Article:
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Optimal Aperture for Nikon D800

Markus M writes:

I have read just that moment your test with the D4 as regards the optimal aperture and diffraction. Again a highly useful and true life test, thank you very much for that!

To be sure, the D4 is not for me (cost, bulk), but according to your tests I would not have hesitations using apertures from f/8 to f/ 11 in landscape photography to get reasonably sharp pictures (foreground and background, I know there will be some limitations but it seems possible). With my D700, I do also use f/16 if necessary, though I normally stick to f/ 8 - f/ 11.

But now there is "my problem": I have also read your optimal aperture and diffraction test for the new D800. Also a great, eye-opening test!

From your mosaic pictures, f/ 4 is optimal, f/ 5,6 is still very good, but f/ 8 is already noticeably worse (to be sure no more optimal), and f/ 11 up is not worth talking about.

Well, this is a high resolution camera for landscapes. From my own experience, I can hardly shoot at apertures from f/2,8 - f/ 5,6 if I want depth of field. My Nikkor 24 f/ 1,4 will be fine at f/4, my 24-70 will "just" be fine at f/ 8. But f/ 4 - f/ 5,6 is a joke for landscape shooting.

Does that mean, if you want depth of field like "before the 36 mp era", that you have to use either focus stacking or tilt-shift-lenses? A "normal" wide angle prime lens like the Zeiss ZF 25 f/ 2 or the Nikon 24 f/ 1,4, as good as they are, won`t cut it. To be honest, I am not sure any more if I want this camera, and how you should shoot landscapes or cityscapes if you still want to have fun when doing that (and not just carrying lots of equipment, because with focus-stacking or tilt-shift-lenses you can`t shoot handheld reasonably). What is your impression about that?

DIGLLOYD: depth of field is an amorphous concept that takes into account the print size, the “acceptable” blur, etc. In reality, there is a narrow zone of sharp focus at all apertures, with increasing blur away from that zone. Depth of field is in a sense, an illusion created by the reproduction size of the image; make the image (print) small enough, and f/2 with a 100mm lens looks sharp on a 4 X 6" print.

The lens projects exactly the same image on a 36-megapixel D800 as it does on a 12-megapixel D700. Each camera’s image sensor samples that projected image at some resolution— imagine if a 100-megapixel sensor were used— same image, just higher sampling density. Some of those samples (photosites/pixels) are crisply rendered, and others are blurred. The higher the sampling resolution, the more individual details look blurred, on a per-pixel basis. But the total image is never less sharp because it is sampled at 36MP instead of 12MP. Looked at another way, it is the photosite size which influences the relative blur, as the D4 example shows relative to the D800 example.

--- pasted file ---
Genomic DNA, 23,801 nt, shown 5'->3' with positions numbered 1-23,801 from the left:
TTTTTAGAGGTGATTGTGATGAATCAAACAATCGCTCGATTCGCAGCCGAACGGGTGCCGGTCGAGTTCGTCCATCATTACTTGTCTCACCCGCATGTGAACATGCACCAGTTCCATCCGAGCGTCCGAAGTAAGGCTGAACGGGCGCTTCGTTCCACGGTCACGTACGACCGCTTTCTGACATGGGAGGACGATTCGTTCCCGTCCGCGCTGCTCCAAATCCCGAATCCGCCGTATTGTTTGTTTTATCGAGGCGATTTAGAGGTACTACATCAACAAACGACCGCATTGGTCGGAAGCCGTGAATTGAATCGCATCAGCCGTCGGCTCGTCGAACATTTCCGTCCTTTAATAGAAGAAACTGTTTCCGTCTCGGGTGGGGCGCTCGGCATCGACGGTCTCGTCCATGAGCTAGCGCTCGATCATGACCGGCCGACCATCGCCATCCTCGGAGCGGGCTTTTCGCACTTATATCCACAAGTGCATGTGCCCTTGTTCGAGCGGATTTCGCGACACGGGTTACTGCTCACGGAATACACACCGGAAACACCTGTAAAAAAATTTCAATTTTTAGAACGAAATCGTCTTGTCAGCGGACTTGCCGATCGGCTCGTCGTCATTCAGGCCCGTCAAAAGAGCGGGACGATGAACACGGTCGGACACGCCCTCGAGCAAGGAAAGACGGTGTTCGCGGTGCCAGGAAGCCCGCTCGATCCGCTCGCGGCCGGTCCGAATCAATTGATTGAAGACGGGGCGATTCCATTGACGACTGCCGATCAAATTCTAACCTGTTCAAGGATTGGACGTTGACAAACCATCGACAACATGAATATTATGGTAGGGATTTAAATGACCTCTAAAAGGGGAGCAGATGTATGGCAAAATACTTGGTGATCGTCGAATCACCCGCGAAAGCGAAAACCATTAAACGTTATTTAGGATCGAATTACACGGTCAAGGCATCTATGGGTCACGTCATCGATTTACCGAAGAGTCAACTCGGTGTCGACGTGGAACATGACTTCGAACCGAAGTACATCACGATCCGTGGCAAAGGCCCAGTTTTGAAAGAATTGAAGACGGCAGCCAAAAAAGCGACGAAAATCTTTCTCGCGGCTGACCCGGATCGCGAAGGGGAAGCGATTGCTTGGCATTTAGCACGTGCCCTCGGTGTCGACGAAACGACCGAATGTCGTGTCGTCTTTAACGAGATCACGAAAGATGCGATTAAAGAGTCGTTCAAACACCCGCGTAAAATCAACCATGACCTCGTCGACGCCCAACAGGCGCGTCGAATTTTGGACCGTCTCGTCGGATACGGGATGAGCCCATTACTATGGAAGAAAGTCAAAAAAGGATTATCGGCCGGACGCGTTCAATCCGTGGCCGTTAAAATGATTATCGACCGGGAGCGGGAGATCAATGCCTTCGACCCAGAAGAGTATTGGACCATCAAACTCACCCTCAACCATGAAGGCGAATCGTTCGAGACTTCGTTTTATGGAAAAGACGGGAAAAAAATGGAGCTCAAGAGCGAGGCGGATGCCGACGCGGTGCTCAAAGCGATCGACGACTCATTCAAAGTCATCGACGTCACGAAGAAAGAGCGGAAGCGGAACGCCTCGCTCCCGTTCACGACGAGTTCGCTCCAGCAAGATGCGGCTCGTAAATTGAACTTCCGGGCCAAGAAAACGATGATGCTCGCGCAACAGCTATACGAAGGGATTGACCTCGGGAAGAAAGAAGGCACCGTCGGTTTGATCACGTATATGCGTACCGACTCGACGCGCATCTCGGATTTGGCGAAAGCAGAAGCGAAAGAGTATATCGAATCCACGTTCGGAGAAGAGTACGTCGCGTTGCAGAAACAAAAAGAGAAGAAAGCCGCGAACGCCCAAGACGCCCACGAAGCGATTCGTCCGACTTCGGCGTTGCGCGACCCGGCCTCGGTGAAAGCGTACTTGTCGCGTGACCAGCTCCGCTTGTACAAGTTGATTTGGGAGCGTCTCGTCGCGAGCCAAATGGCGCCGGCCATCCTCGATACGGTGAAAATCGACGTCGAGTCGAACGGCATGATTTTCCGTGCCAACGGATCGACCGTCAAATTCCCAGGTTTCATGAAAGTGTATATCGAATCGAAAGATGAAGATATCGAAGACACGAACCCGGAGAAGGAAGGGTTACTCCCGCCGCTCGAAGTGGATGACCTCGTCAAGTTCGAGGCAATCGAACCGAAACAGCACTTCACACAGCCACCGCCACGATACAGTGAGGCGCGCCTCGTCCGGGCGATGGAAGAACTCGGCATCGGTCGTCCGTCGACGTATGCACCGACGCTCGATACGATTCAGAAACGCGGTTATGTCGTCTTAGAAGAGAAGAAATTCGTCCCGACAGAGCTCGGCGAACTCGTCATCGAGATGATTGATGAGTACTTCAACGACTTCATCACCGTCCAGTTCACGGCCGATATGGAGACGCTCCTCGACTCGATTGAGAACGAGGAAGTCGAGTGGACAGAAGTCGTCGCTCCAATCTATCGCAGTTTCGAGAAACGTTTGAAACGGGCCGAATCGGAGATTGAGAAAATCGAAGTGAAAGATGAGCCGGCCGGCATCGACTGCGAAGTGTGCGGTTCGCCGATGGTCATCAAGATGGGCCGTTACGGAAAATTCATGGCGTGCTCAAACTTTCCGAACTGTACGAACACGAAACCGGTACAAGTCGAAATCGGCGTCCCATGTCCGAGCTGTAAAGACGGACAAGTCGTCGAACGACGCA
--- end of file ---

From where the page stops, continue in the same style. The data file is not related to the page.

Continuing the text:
Depth of field by stopping down makes the spot size that can be resolved smaller (more resolution), but diffraction steadily blurs the spot. At some point, there is a happy medium for any sensor resolution. For the D800, that point is arguably f/5.6, but really anything in the f/4 - f/11 range, depending on whether one wants peak sharpness and contrast in a narrower zone, or higher overall sharpness over a deeper zone. For a planar (flat) subject, that optimal aperture with a world-class lens is f/4, as shown in the example. For other lenses, it might be f/5.6 or f/8, since they aren’t very good to begin with.

Even on film this was an issue: using a 10X loupe on a fine grain slide film like Velvia, it was clear that f/32 lost resolution and contrast compared to f/22. Yet I often shot at f/32 to gain the extra depth of field (on my 4X5 view camera and 6X7 panoramic camera).

The question that arises is “how much sharp detail can be captured/sampled” for any given camera’s potential on a particular scene. We should not confuse “best possible pixel quality for every pixel” with “best quality for the image to be made”. For landscape photography, the D800 will make a better image at any aperture than the D3x or the D700, end of story.

As for tilt/shift lenses, they do allow the diffraction issue to be evaded with some suitable subjects (e.g. stopping down less), because the zone of focus can be aligned more closely to the shape of the 3D subject, thus making it less necessary to stop down so far.

Side note— your eyes do matter: there is one blogger out there telling people that the D800 vs the D800E doesn’t matter, because it’s only “acuity” not actual resolution (acuity, really accutance, is edge contrast, and edge contrast is MTF). This is a misleading (and rather silly) claim that ignores both the science of MTF and the way the human visual system works— the human visual system is highly responsive to acutance and it is why a good 'chrome' always looks so good— built-in acuity.

Check in-stock status of the Nikon DSLRs on the Nikon gear page.

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